The social outburst affecting Panamanian society is the product of three cumulative factors that have interacted to provoke a perfect storm: a sharp rise in the cost of living, stark evidence of social inequality, and a decline in the credibility of the incumbent government, both for signs of corruption and for its clumsy handling of the crisis.
Trade unions and social organizations have been the channel of social unrest directly caused by the high level of fuel and commodities, which were the beginning of the fundamental demands of the social demonstrations. Since the beginning of the year, prices have been rising, until, for example, a gallon of gasoline reached $5.17 in June. It may not seem such a high price in the international panorama, but it is an unaffordable jump for most of the Panamanian population.
The problem of the sharp increase in the cost of living is seriously aggravated in the midst of rampant social inequality. Panama suffers from the dissociation of two spheres of consumption. The one comes from the high salaries earned by professionals in the two main economic enclaves (management of the canal and international banking services) and the one made up of the workers who keep the costs of those services low and the rest of the rural and indigenous population. Panama City has the most expensive restaurants in the region, next to the most humble street food carts. And this inequality extends to most other areas of consumption in the country, with the aggravating circumstance that it is the highest level of consumption that the media prefer to expose.
And in this context, corruption scandals appear in a government that did not take any measures to alleviate the sharp jump in inflation, until the protest erupted explosively in the streets. Faced with the social avalanche, President Laurentino Cortizo decided to promote emergency measures, starting by lowering the price of gasoline from the current 5.17 to 3.95 dollars a gallon. But the protest had already acquired a dimension and dynamics challenging to contain.
In fact, the agreement reached between the government and the most relevant social coordinators, the National Alliance for the Rights of the Organized People (ANADEPO) and the United People’s Alliance for Life have not been able to stop the protests. ANADEPO representatives were forced to undo the agreement alleging that “the people in the streets do not accept what was agreed”. Negotiations with the National Coordination of Indigenous Peoples of Panama (COONAPIP) have had better luck, as they have agreed to lift the blockade of the highways, while a High-Level Inter-Institutional Commission for the priority attention of the various demands of the country’s native peoples, set up for this purpose, is in session.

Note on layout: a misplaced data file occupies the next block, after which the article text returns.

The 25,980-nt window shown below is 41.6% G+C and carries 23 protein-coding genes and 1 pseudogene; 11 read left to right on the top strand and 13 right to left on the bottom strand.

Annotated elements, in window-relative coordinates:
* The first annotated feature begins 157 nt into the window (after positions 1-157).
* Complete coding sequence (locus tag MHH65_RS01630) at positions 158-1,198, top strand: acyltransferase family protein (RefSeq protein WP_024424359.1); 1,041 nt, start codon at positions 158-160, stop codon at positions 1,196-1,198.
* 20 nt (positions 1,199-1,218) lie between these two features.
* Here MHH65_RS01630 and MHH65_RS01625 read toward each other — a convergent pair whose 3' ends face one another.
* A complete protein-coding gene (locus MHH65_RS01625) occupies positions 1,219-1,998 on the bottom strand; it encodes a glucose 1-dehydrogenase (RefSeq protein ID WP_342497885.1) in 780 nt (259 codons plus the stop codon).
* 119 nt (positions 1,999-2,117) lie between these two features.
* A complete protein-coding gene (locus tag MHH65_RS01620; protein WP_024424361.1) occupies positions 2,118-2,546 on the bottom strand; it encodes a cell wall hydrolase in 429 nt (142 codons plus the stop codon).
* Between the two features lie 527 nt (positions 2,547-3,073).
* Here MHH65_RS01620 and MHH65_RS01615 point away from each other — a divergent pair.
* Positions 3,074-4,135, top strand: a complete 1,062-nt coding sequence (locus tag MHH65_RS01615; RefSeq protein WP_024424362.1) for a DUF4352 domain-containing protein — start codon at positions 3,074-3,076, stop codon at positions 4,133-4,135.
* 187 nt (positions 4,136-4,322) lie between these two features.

On the other hand, in Panama City and other provincial capitals, several organizations have maintained their mobilizations, including the powerful construction union (SUNTRACS), which has blocked the main arteries of the country’s capital.
The Cortizo government and other social and economic sectors have undertaken new negotiation initiatives, now using the Catholic Church as a mediator and with the support of the Ombudsman. But the social coordinators are aware that the most radical segments of the protest do not want an early negotiation and that the beginning of the assaults on stores could lead to an open confrontation with the security forces, which have already been used to clear some main streets.
Under these conditions, everything indicates that this social explosion, which was born in a rather spontaneous way, will hardly be able to have channels in the political system and that it is highly probable that its end will produce painful ruptures in the Panamanian social fabric.
Translated from Spanish by Janaína Ruviaro da Silva